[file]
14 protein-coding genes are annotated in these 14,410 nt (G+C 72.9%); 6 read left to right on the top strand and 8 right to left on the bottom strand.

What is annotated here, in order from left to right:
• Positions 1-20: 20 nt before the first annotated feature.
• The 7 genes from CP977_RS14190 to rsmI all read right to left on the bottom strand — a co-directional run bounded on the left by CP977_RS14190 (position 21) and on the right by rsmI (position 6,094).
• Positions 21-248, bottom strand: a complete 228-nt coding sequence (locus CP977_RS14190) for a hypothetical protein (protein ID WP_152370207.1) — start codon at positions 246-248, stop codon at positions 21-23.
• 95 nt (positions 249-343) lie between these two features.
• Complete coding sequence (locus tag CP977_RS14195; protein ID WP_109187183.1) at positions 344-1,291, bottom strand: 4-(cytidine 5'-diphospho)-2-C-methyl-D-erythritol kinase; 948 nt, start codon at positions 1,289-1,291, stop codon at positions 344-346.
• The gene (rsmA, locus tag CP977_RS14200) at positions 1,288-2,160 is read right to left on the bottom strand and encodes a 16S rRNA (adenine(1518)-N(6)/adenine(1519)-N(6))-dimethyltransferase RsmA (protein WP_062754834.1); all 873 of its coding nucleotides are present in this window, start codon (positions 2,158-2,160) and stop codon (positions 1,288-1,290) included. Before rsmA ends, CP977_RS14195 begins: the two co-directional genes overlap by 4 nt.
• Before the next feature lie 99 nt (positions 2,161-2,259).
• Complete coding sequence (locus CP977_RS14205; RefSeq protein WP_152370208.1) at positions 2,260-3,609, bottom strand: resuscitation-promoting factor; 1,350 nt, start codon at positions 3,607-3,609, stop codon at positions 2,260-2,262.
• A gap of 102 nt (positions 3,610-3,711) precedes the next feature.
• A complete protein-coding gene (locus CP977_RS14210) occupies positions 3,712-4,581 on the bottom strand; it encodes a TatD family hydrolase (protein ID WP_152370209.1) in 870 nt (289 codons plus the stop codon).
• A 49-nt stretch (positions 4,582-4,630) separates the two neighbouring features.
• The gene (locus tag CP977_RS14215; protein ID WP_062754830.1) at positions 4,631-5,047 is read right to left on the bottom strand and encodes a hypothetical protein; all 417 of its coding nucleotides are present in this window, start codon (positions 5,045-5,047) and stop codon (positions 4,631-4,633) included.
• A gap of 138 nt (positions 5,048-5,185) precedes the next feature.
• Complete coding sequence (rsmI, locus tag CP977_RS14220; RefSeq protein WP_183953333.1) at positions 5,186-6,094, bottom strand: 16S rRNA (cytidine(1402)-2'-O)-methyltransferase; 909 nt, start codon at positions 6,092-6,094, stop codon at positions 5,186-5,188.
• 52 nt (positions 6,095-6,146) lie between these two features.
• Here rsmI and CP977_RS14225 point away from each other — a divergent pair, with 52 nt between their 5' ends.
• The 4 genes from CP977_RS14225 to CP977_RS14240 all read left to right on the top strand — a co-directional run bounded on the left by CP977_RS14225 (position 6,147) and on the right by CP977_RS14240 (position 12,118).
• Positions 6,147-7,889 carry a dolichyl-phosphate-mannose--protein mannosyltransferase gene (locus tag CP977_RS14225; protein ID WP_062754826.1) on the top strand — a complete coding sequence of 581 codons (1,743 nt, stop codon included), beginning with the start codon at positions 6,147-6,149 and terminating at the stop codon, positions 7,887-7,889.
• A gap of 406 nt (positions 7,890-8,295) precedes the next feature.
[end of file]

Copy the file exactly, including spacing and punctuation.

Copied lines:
14 protein-coding genes are annotated in these 14,410 nt (G+C 72.9%); 6 read left to right on the top strand and 8 right to left on the bottom strand.

What is annotated here, in order from left to right:
• Positions 1-20: 20 nt before the first annotated feature.
• The 7 genes from CP977_RS14190 to rsmI all read right to left on the bottom strand — a co-directional run bounded on the left by CP977_RS14190 (position 21) and on the right by rsmI (position 6,094).
• Positions 21-248, bottom strand: a complete 228-nt coding sequence (locus CP977_RS14190) for a hypothetical protein (protein ID WP_152370207.1) — start codon at positions 246-248, stop codon at positions 21-23.
• 95 nt (positions 249-343) lie between these two features.
• Complete coding sequence (locus tag CP977_RS14195; protein ID WP_109187183.1) at positions 344-1,291, bottom strand: 4-(cytidine 5'-diphospho)-2-C-methyl-D-erythritol kinase; 948 nt, start codon at positions 1,289-1,291, stop codon at positions 344-346.
• The gene (rsmA, locus tag CP977_RS14200) at positions 1,288-2,160 is read right to left on the bottom strand and encodes a 16S rRNA (adenine(1518)-N(6)/adenine(1519)-N(6))-dimethyltransferase RsmA (protein WP_062754834.1); all 873 of its coding nucleotides are present in this window, start codon (positions 2,158-2,160) and stop codon (positions 1,288-1,290) included. Before rsmA ends, CP977_RS14195 begins: the two co-directional genes overlap by 4 nt.
• Before the next feature lie 99 nt (positions 2,161-2,259).
• Complete coding sequence (locus CP977_RS14205; RefSeq protein WP_152370208.1) at positions 2,260-3,609, bottom strand: resuscitation-promoting factor; 1,350 nt, start codon at positions 3,607-3,609, stop codon at positions 2,260-2,262.
• A gap of 102 nt (positions 3,610-3,711) precedes the next feature.
• A complete protein-coding gene (locus CP977_RS14210) occupies positions 3,712-4,581 on the bottom strand; it encodes a TatD family hydrolase (protein ID WP_152370209.1) in 870 nt (289 codons plus the stop codon).
• A 49-nt stretch (positions 4,582-4,630) separates the two neighbouring features.
• The gene (locus tag CP977_RS14215; protein ID WP_062754830.1) at positions 4,631-5,047 is read right to left on the bottom strand and encodes a hypothetical protein; all 417 of its coding nucleotides are present in this window, start codon (positions 5,045-5,047) and stop codon (positions 4,631-4,633) included.
• A gap of 138 nt (positions 5,048-5,185) precedes the next feature.
• Complete coding sequence (rsmI, locus tag CP977_RS14220; RefSeq protein WP_183953333.1) at positions 5,186-6,094, bottom strand: 16S rRNA (cytidine(1402)-2'-O)-methyltransferase; 909 nt, start codon at positions 6,092-6,094, stop codon at positions 5,186-5,188.
• 52 nt (positions 6,095-6,146) lie between these two features.
• Here rsmI and CP977_RS14225 point away from each other — a divergent pair, with 52 nt between their 5' ends.
• The 4 genes from CP977_RS14225 to CP977_RS14240 all read left to right on the top strand — a co-directional run bounded on the left by CP977_RS14225 (position 6,147) and on the right by CP977_RS14240 (position 12,118).
• Positions 6,147-7,889 carry a dolichyl-phosphate-mannose--protein mannosyltransferase gene (locus tag CP977_RS14225; protein ID WP_062754826.1) on the top strand — a complete coding sequence of 581 codons (1,743 nt, stop codon included), beginning with the start codon at positions 6,147-6,149 and terminating at the stop codon, positions 7,887-7,889.
• A gap of 406 nt (positions 7,890-8,295) precedes the next feature.